Today, in government buildings across Europe and the Middle East, officials debate policies that would return millions of Syrian refugees to their war-ravaged land. Displaced families sit in refugee tents weighing up the risk of returning home, too; the burden weighing heavier on their shoulders.
Government officials would be unwise to make hasty or reckless decisions from the safety and detachment of their faraway offices, without consulting the very people who endanger their lives by returning. Not doing so would risk another series of misguided policies that will lead to more suffering and conflict for Syria.
The brutal seven-year war has taken a colossal toll on human lives. It has displaced half the country’s prewar population. More than six million people are displaced inside Syria. Another five million are refugees in neighbouring nations, a million of which have fled to Europe.
When my organisation, the Norwegian Refugee Council, speaks with refugees, a clear majority tell us they don’t want to go to Europe or the US. Nor do they wish to stay in Jordan, Lebanon or Turkey - countries who generously opened their borders to host them. They want to go home. This year, many of them likely will.
However, many parts of Syria continue to be torn apart by conflict. Fierce fighting in the northwestern province of Idlib recently forced a quarter of a million people to flee. This is on top of a million people already displaced inside the province. Further south, in the besieged enclave of Eastern Ghouta, the misery of 400,000 starved Syrians has spiked to an unimaginable level.
Both warzones are among four “de-escalation areas” that were meant to see less violence, more aid and the eventual return of displaced communities. Instead, they have witnessed only death and destruction.
Elsewhere in Syria, suffering is taking place with less global attention. In regions retaken from the Islamic State of Iraq and the Levant (ISIL) in 2017, civilians returning home are killed by explosives on a daily basis. On top of that, the movement of these civilians, and that of aid organisations, is often curtailed and restricted.
While many Syrians did return home last year, a far greater number fled. For every internally displaced Syrian who returned, three were newly displaced. The figures for refugees are equally stark. Some 66,000 refugees returned to Syria in 2017, but neighbouring countries closed their borders to about 300,000 people trying to escape the war. Among those who did return, evidence indicates some degree of force was involved. Other families returned after losing hope that their deteriorating existence as refugees would ever improve.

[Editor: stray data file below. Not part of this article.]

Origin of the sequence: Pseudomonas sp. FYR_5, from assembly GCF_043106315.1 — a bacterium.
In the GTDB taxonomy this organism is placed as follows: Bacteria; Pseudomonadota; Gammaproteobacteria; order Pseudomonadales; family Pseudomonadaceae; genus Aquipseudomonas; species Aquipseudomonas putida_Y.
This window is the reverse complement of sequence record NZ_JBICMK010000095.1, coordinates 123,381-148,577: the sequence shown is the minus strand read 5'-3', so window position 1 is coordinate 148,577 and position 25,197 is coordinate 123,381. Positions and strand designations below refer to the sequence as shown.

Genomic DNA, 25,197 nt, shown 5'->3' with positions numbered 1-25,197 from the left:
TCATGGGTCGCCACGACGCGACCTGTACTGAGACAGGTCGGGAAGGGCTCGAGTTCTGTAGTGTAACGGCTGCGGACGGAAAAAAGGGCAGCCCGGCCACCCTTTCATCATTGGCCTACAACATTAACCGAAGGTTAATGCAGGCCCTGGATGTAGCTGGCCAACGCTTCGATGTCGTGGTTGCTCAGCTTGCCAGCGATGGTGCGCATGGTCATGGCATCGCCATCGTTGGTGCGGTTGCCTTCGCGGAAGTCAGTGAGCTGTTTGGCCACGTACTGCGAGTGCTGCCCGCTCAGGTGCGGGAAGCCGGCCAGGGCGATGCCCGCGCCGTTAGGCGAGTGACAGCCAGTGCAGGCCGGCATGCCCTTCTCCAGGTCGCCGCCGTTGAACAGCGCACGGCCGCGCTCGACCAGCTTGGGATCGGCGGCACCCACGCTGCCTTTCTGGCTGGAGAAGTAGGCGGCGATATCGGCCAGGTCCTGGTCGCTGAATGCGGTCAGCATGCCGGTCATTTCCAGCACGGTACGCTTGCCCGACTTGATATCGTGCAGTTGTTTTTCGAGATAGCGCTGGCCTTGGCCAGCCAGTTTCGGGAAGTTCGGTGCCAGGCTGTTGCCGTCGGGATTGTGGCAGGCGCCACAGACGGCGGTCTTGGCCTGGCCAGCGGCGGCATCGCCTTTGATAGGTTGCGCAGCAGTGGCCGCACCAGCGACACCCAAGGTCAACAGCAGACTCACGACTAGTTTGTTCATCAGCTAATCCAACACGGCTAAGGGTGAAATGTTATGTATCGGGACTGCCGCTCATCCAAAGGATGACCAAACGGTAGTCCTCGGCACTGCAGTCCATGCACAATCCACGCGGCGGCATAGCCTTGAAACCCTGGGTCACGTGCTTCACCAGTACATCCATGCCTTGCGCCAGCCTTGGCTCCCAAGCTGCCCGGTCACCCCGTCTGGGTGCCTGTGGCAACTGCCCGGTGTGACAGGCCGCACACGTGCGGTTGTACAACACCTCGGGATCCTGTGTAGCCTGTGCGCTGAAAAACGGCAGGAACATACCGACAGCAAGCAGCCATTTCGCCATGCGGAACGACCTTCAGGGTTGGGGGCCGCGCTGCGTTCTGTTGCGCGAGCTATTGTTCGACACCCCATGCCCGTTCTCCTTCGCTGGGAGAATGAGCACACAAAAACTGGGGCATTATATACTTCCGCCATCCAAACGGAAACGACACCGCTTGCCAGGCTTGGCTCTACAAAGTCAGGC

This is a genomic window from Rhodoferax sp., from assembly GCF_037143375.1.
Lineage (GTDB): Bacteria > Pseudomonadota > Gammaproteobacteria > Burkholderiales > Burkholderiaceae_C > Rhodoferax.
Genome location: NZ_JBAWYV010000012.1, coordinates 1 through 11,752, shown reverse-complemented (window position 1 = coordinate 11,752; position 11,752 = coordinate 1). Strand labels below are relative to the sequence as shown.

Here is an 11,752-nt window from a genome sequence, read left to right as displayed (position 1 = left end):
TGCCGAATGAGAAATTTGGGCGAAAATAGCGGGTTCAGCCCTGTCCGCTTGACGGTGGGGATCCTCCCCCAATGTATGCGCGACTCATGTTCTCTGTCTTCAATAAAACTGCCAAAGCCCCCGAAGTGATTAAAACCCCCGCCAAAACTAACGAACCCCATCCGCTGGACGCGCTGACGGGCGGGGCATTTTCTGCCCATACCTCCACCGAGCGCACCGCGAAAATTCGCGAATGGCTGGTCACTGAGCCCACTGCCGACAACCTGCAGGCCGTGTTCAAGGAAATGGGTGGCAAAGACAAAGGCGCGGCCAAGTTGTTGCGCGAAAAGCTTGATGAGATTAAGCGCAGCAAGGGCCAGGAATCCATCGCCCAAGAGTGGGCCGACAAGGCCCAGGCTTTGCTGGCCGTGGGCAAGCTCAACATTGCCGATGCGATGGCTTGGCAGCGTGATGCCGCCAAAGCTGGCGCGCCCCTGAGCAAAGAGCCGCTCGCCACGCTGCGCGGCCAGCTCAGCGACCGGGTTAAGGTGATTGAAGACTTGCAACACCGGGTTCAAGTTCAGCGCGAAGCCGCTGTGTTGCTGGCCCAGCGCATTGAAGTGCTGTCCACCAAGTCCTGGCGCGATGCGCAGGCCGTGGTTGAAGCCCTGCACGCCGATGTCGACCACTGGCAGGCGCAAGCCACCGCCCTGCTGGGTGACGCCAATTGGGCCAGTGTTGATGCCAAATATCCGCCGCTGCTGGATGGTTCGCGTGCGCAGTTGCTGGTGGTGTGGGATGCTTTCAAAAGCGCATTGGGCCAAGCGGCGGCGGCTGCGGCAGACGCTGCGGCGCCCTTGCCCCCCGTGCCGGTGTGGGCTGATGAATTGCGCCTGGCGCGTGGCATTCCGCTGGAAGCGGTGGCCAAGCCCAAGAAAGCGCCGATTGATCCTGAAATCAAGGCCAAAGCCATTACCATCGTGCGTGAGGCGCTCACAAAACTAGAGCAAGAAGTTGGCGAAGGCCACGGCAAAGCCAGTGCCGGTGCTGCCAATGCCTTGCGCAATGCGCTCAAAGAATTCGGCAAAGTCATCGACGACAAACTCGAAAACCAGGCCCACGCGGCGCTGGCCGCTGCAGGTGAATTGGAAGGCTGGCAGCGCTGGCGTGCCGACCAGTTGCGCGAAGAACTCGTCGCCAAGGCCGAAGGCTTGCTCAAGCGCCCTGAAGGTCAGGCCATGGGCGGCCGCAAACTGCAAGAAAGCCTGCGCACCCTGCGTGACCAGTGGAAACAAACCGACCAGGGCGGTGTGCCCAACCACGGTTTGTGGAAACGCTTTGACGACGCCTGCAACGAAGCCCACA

Much of the Syria that refugees fled, has since been reduced to rubble. About one-third of all homes and schools, and about half of all medical facilities, have been damaged or destroyed in the conflict. The cost of rebuilding will be as high as $180bn, according to the World Bank. Before any money can be spent, however, complicated political agreements first need to be made between conflict parties and between external donors, to provide the security and investment conditions needed.
Preparing the ground for Syrians to return home must be done carefully. This is where aid organisations can help. For example, many children born during the war do not have legal papers to prove their nationality and risk becoming stateless. In addition, many families who lost deeds to land and property cannot prove they own the homes they want to return to. We can provide legal aid to Syrians who lost, or do not have these civil documents as a result of the conflict, which affects their ability to return.
This year, 2018, can be the year that parties to this conflict finally agree on a better future for Syria. But until they do, equal attention should be given to refugees wishing to stay and wait for peace, as to those who will return.
This article has been excerpted from: ‘Will 2018 be the year of return to Syria.’